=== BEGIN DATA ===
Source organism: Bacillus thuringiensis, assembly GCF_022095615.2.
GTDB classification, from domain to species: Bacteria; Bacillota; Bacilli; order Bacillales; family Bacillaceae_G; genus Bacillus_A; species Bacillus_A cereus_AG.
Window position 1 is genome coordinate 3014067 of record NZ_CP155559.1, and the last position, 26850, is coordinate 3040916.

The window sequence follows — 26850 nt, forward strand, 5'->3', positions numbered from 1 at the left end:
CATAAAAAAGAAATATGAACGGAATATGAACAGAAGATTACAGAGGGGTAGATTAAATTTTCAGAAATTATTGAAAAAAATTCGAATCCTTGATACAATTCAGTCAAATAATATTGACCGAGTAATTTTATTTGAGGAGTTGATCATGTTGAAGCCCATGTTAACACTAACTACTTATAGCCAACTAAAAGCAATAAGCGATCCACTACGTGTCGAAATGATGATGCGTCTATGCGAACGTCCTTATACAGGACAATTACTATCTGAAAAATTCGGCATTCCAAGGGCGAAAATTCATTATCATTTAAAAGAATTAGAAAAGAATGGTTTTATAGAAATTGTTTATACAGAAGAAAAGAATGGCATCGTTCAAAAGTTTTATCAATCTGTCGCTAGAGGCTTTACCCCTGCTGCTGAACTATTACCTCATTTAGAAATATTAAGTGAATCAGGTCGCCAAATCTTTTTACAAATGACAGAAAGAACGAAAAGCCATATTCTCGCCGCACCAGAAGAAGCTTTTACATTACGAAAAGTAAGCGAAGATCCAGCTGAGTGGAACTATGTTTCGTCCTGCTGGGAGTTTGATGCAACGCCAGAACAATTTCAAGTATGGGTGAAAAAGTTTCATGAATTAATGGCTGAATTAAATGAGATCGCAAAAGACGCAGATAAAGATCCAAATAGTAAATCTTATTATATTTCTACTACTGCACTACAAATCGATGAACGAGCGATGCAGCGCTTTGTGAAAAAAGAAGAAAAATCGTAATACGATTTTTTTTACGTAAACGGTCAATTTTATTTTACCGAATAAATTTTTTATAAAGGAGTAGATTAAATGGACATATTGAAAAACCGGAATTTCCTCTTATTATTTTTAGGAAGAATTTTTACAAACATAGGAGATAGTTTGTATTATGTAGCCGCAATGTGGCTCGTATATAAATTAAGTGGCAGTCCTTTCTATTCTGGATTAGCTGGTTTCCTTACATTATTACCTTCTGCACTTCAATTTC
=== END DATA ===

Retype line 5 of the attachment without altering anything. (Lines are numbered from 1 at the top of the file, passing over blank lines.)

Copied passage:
CATAAAAAAGAAATATGAACGGAATATGAACAGAAGATTACAGAGGGGTAGATTAAATTTTCAGAAATTATTGAAAAAAATTCGAATCCTTGATACAATTCAGTCAAATAATATTGACCGAGTAATTTTATTTGAGGAGTTGATCATGTTGAAGCCCATGTTAACACTAACTACTTATAGCCAACTAAAAGCAATAAGCGATCCACTACGTGTCGAAATGATGATGCGTCTATGCGAACGTCCTTATACAGGACAATTACTATCTGAAAAATTCGGCATTCCAAGGGCGAAAATTCATTATCATTTAAAAGAATTAGAAAAGAATGGTTTTATAGAAATTGTTTATACAGAAGAAAAGAATGGCATCGTTCAAAAGTTTTATCAATCTGTCGCTAGAGGCTTTACCCCTGCTGCTGAACTATTACCTCATTTAGAAATATTAAGTGAATCAGGTCGCCAAATCTTTTTACAAATGACAGAAAGAACGAAAAGCCATATTCTCGCCGCACCAGAAGAAGCTTTTACATTACGAAAAGTAAGCGAAGATCCAGCTGAGTGGAACTATGTTTCGTCCTGCTGGGAGTTTGATGCAACGCCAGAACAATTTCAAGTATGGGTGAAAAAGTTTCATGAATTAATGGCTGAATTAAATGAGATCGCAAAAGACGCAGATAAAGATCCAAATAGTAAATCTTATTATATTTCTACTACTGCACTACAAATCGATGAACGAGCGATGCAGCGCTTTGTGAAAAAAGAAGAAAAATCGTAATACGATTTTTTTTACGTAAACGGTCAATTTTATTTTACCGAATAAATTTTTTATAAAGGAGTAGATTAAATGGACATATTGAAAAACCGGAATTTCCTCTTATTATTTTTAGGAAGAATTTTTACAAACATAGGAGATAGTTTGTATTATGTAGCCGCAATGTGGCTCGTATATAAATTAAGTGGCAGTCCTTTCTATTCTGGATTAGCTGGTTTCCTTACATTATTACCTTCTGCACTTCAATTTC